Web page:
As for the specifics, Michael Hayes does most of it with some of the agents. They plan the list of participants, then work on the order and some of the big spots. The reason it was 30 people and not 40 again this year was because the roster was so thin because of so many injuries. Hell even with 30 they had to resort to guys like Jey Uso and Michael Cole.”

On Sheamus as the next Cena and a Cena heel turn:
“Sheamus is being built as the next John Cena. Which is a good thing, because it will free up Cena to do other things in the future, like turn heel. Kids love Sheamus. He moves merch. He’s good at press appearances and talk shows and junk. He’s the best possible candidate to replace Cena as the top babyface.  As far as the man personally, I don’t remember hearing anything interesting. He’s just a loyal hardworking guy. Last I heard he wanted to add a cloverleaf as another finishing move.
From what I’ve heard, Cena would LOVE to turn heel. The Thuganomics character was a lot more like his real persona, and I know he feels limited by being a face. It’s the company and Vince that doesn’t want to take the leap until they have an established replacement for him, which is most likely Sheamus. It’s not just the show itself, but they need someone that can do all the Make A Wish stuff, the PR appearances, the sponsorships, etc that Cena does. Cena works his ass off for the company, and nobody else even comes close right now. So there’s a lot of things lost in turning him heel.”

On the planning process from September onward:
“Tough question to answer. Like I said they had a very skeleton idea of the major feuds and matches all the way through to Wrestlemania. They always work backwards from the PPV card to book the Raws and Smackdowns in-between, so they always know what the end goal is. As far as specifics of matches and promos, that’s usually a week by week basis, with the team planning one week ahead of real time. Some feuds that were story-heavy, like Cena vs. Kane, would sometimes have “grids” which is basically a chart with four columns representing the four weeks until the next PPV. Writers were encouraged to work in that grid style, keeping in mind how one week relates to the next, rather than winging it week by week.”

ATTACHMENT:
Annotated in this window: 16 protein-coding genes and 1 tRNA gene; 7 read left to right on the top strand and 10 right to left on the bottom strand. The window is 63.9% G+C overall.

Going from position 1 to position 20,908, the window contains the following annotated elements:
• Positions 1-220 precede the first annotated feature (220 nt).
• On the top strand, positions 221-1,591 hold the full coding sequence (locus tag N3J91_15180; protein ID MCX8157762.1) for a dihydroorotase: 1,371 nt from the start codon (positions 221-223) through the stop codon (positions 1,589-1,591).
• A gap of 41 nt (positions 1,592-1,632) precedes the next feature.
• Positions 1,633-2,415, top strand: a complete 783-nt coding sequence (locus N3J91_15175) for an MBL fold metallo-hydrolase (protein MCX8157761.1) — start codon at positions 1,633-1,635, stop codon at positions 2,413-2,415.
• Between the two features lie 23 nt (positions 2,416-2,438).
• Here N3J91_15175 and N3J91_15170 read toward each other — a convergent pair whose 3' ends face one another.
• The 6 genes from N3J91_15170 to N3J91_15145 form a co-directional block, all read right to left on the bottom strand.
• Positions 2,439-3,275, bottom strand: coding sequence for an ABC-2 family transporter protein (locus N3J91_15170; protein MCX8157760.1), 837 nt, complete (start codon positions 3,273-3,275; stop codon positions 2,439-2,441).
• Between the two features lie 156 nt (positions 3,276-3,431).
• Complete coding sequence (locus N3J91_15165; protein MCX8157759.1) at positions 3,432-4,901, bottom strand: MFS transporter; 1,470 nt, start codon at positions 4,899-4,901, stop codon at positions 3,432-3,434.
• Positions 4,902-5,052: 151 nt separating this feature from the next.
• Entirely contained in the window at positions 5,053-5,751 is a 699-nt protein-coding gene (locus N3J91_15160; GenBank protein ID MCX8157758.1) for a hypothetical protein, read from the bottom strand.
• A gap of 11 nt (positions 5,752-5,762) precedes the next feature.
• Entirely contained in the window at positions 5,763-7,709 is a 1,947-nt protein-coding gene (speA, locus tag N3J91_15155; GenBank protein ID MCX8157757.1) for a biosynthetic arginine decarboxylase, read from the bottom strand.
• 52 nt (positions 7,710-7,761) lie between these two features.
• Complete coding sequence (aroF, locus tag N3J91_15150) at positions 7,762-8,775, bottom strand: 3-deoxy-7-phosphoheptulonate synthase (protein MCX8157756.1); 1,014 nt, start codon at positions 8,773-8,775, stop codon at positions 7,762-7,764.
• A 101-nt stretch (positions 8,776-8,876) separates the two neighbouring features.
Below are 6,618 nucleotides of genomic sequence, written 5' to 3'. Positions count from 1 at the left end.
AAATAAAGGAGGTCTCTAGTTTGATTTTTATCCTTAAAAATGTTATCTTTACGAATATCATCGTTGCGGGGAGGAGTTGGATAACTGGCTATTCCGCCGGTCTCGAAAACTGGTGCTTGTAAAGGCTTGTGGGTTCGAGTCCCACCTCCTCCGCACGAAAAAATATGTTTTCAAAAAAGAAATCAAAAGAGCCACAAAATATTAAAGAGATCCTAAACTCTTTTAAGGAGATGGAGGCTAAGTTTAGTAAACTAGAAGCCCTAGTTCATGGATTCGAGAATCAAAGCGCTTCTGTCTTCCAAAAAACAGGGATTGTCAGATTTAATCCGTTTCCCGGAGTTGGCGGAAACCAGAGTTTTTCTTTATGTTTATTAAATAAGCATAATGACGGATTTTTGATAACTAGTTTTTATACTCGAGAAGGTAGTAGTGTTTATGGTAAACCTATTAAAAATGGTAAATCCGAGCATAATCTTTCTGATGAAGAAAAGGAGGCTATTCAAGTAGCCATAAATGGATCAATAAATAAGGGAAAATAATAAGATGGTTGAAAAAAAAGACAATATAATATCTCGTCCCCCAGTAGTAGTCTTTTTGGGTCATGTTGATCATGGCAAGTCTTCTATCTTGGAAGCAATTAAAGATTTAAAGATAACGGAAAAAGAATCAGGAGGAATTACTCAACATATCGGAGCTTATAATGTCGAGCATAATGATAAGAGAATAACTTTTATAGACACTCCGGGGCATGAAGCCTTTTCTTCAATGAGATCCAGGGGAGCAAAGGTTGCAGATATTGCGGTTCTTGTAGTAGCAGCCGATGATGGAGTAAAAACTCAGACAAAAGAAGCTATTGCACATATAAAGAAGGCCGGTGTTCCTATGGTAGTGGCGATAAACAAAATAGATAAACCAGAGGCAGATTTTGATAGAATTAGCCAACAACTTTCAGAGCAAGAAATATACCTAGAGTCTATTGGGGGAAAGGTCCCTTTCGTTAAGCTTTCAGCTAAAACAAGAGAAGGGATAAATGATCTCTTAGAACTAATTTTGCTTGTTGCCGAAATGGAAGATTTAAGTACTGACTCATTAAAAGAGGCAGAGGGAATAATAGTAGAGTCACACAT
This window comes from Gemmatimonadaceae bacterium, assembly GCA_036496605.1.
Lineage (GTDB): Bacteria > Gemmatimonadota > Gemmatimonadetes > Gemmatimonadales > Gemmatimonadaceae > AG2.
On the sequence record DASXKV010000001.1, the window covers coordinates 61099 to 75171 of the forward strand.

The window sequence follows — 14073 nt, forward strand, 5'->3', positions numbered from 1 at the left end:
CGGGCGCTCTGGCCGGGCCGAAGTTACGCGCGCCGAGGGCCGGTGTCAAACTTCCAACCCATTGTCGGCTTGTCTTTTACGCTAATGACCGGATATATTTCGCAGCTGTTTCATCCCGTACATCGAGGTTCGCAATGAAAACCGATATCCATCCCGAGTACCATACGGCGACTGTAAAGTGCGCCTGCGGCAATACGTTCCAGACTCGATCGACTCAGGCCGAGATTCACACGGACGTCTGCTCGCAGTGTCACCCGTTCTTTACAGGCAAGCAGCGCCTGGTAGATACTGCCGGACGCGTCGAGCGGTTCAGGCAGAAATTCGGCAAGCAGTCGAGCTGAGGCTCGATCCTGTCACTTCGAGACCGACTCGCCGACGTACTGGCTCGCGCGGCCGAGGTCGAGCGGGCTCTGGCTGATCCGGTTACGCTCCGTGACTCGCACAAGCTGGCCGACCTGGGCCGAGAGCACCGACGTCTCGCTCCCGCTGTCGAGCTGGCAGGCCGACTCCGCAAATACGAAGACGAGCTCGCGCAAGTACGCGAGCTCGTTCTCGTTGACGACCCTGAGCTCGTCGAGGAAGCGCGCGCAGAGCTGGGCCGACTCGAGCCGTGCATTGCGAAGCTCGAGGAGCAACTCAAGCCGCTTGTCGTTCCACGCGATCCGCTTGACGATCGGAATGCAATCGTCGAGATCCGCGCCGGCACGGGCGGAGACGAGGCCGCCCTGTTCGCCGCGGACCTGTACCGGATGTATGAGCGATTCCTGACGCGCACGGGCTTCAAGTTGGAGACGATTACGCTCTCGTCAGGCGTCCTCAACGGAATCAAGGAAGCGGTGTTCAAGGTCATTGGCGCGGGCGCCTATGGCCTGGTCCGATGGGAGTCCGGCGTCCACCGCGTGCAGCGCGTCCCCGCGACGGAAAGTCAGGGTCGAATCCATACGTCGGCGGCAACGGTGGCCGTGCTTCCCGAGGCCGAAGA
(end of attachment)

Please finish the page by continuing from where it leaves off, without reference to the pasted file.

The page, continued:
On the sanitized TV-PG product:
“A lot of the restrictions nowadays are not so much about PG vs Non-PG but because the world has gotten more aware and more critical about health and sports as a whole. For example, whereas blood was rampant in the Attitude era, now if someone bleeds they practically stop the match and have a cut doctor with gloves work on them. This is not because of PG, but because of higher concerns over hepatitis and things like that that are tied to legal issues about workplace risks and red tape like that. Same goes for chair shots to the head. Has nothing to do with PG, but with society up in arms about concussions and life threatening head injuries in the NFL and anywhere else.
However PG was a roadblock on a few occasions. For example in the Cena vs. Kane story, we were told that lighting anyone on fire was not PG and was not a possibility, and even lighting any THING on fire was unlikely to be approved. When you’re dealing with a Kane story that’s kind of a kick in the balls.”

On the writers as a group:
“The writers are a lot like [the IWC]. They want stories to be entertaining, deep, and make sense. But sometimes their plans are derailed by what Vince wants to do. Sometimes they’re so busy working on the main storylines that the midcard guys like Primo and Epico fall through the cracks without having a storyline for weeks. They’re doing their best. And I believe Vince has always been the way he is.
You gotta realize that Vince has lived and breathed this company for 30 years. It’s all he thinks about, so he’s a very unusual guy and very disconnected from the “real world.” He has no time to watch TV. He has no idea whats going on in pop culture. He’s never seen most major movies of the last 40 years that everyone has seen. Like I remember making a reference to The Shining, and Brian Gewirtz said “I can guarantee you that Vince has never seen The Shining.” He has to have other people explain these things to him because all he knows is the WWE.”

Part two:  http://www.rspwfaq.net/2012/05/behind-scenes-at-wwe-part-deux.html

Assorted May-Per-View Countdown: WCW Slamboree 1998